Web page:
Hideo Kojima is a master at making objectively good games. It’s not a question, it’s fact. He’s a risk taker, making games with mechanics that don’t have a “one size fits all” approach. From the early Metal Gear series, to the P.T. Demo, Kojima has proven time and time again that he knows what it takes to make a good game. His greatest games push incredibly deep narratives, multifaceted, and compelling.
Then Death Stranding came out and made waves among the gaming community. Although it sold well, the game just wasn’t as well-received as it could have been. Strong positive reviews aside, hard-core gaming critics and casuals alike raised eyebrows at this odd title. While most of the reviews seemed to be positive, of them slammed the game for having uninteresting point A-to-B slog with questionable story telling. Others complained about the fiddly controls in the game. Even I have to admit a few of the mechanics were pretty annoying.
At the time, the occasional annoyed rants from the larger review sites only fueled my desire to play it. I didn’t really know what I was in for. My expectations weren’t incredibly high. Personally, I feel that the higher my expectations are for something, the more I let myself down when those desires aren’t reached.
After all, game developers don’t owe me anything just because their artistic vision didn’t meet my own criteria for what a good game should be. That said, I have three basic criteria for any game I play.
If a game can meet these standards and I still don’t like it, then it’s my fault. If I ended up buying a game I don’t like, and that’s not something I can blame a developer for.
My three rules are the following:
- The game must ultimately be playable. No game breaking bugs, visual eye-sores, or glitches that will severely hinder and impede my game-play experience.
- The game must be reasonably priced for what it has to offer. If I shell out money for a game, I want to know that I’m getting a quality experience that at least reflects that price. I don’t mind paying large amounts of money for a shorter game-play experience, but, that experience must be worth something.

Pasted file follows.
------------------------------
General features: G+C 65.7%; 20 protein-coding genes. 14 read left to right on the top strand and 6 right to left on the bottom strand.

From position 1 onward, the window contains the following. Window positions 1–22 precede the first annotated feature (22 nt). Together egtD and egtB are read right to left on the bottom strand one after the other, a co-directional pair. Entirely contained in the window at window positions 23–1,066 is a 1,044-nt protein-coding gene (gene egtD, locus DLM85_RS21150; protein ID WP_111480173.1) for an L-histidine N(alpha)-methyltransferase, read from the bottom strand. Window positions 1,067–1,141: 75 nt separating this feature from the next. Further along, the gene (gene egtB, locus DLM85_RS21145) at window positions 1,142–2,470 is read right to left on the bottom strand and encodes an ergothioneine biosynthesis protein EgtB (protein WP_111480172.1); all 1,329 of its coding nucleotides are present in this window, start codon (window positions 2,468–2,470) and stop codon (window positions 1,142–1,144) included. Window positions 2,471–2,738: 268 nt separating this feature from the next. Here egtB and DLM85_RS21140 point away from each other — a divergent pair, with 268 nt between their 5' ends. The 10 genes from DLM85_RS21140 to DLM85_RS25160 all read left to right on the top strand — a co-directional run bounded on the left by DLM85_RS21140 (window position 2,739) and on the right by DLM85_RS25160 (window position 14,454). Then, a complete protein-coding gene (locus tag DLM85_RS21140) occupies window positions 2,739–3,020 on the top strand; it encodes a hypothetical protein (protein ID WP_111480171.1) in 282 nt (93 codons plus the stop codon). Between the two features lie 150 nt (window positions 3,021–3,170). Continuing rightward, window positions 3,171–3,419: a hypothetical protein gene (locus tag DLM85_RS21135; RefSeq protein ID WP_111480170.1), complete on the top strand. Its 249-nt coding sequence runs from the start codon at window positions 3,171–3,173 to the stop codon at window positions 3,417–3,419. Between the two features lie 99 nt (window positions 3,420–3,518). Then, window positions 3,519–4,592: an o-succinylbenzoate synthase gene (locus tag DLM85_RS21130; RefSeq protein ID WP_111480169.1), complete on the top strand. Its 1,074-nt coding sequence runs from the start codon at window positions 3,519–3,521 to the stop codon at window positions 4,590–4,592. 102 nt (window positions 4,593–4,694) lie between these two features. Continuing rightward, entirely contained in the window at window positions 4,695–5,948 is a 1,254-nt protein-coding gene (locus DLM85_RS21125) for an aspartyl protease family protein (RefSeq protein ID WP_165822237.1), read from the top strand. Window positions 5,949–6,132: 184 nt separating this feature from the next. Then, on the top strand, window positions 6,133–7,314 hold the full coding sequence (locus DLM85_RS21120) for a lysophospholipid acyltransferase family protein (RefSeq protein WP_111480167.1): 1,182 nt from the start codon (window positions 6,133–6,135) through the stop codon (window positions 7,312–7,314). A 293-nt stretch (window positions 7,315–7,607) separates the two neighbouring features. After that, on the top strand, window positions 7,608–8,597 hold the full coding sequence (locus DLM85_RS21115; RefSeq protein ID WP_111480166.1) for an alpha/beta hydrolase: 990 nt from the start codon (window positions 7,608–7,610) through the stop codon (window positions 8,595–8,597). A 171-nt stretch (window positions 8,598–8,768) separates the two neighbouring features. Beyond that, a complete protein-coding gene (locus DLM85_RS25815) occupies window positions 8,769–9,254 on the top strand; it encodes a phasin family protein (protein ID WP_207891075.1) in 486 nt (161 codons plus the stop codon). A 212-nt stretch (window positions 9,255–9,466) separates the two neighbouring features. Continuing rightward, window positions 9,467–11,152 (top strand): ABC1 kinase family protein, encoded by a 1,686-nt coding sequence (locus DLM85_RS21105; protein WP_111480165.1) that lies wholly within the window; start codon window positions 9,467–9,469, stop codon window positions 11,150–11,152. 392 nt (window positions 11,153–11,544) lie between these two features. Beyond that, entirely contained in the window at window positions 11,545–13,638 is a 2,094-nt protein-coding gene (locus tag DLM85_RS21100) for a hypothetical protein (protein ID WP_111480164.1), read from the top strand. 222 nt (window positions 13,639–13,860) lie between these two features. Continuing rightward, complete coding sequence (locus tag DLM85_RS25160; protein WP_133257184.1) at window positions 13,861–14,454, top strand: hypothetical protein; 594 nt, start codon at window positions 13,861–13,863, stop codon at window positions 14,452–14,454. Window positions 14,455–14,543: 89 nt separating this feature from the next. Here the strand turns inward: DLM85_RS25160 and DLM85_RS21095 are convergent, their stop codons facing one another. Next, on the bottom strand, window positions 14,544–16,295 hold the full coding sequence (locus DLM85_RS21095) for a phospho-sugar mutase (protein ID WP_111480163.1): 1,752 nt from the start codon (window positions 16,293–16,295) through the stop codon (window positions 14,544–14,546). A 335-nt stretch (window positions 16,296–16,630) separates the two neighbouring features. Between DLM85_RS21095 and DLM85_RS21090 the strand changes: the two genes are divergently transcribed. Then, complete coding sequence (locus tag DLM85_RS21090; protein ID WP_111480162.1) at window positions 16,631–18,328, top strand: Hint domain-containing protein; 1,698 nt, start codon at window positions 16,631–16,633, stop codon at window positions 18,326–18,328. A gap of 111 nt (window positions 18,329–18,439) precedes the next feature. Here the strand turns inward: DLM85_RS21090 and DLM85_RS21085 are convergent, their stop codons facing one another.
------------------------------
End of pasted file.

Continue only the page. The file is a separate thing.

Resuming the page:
- The game must be accessible for me play on some basic level. I have a fine motor-skill disorder. That often means games like Dark Souls kill me repeatedly on hard mode. That said, I can still play, beat, and enjoy the game. I don’t ask for an easy game. However, I expect the controls to be fluid. The subtitles must be easy to see and to read. The mechanics of the game must choreograph properly what’s happening on screen.
For example, if something’s about to shoot at me, I want an obvious sign of that someplace. I don’t want to be sniped and have no obvious way to tell. If I’m about to get a “game over”, I want a clear and consist metric that’s about to happen.
I think that those three criteria are essential for any good game. With the building blocks in place, any game has a chance to be a fun, interactive piece of media.
Having completed Death Stranding, I’ll say this: For adults, Death Stranding is worth playing at least once.
This is not a children’s game, and it doesn’t try to be. This game was crafted for an adult gamer, with a firm sense of self, and a firm grasp of morally grey ideology. Parents should use caution when buying it for their mature teenagers. Do your research first, and don’t just pluck this game off of the first shelf you see.
The controls are a little clunky, yes. There is absolutely no disputing that. However, if I can figure them out and navigate the game with Dyspraxia, then the controls must not be a complete failure. They are repetitive, but that serves a narrative purpose. It’s not complete and total garbage. They’re just not the greatest, either.
Multiple layers of subtext in the game will always be important, and Death Stranding uses mechanics as a metaphor. Yes, perhaps it is a bit overdone. Yet, everything in this game seems to have been placed there intentionally, and the story is captivating in its own strange way. I adore the opening quote at the start of the game, and the somber opening song.
The themes are dark and heavy, the game reflects that masterfully. The world is beautifully crafted, and the design is completely immersive. The mechanics aren’t always easy. There are times when the game falls a little short, but it isn’t a bad game.
If you start to look at the game as a complete narrative experience, it’s actually quite good. If you haven’t played it yet, pick the game up when it’s on sale. Give it a try. You may end up liking it too.
This has been Kernook of The Demented Ferrets, where stupidity is at its finest and level grinds are par for the course. I’ll see you next time.
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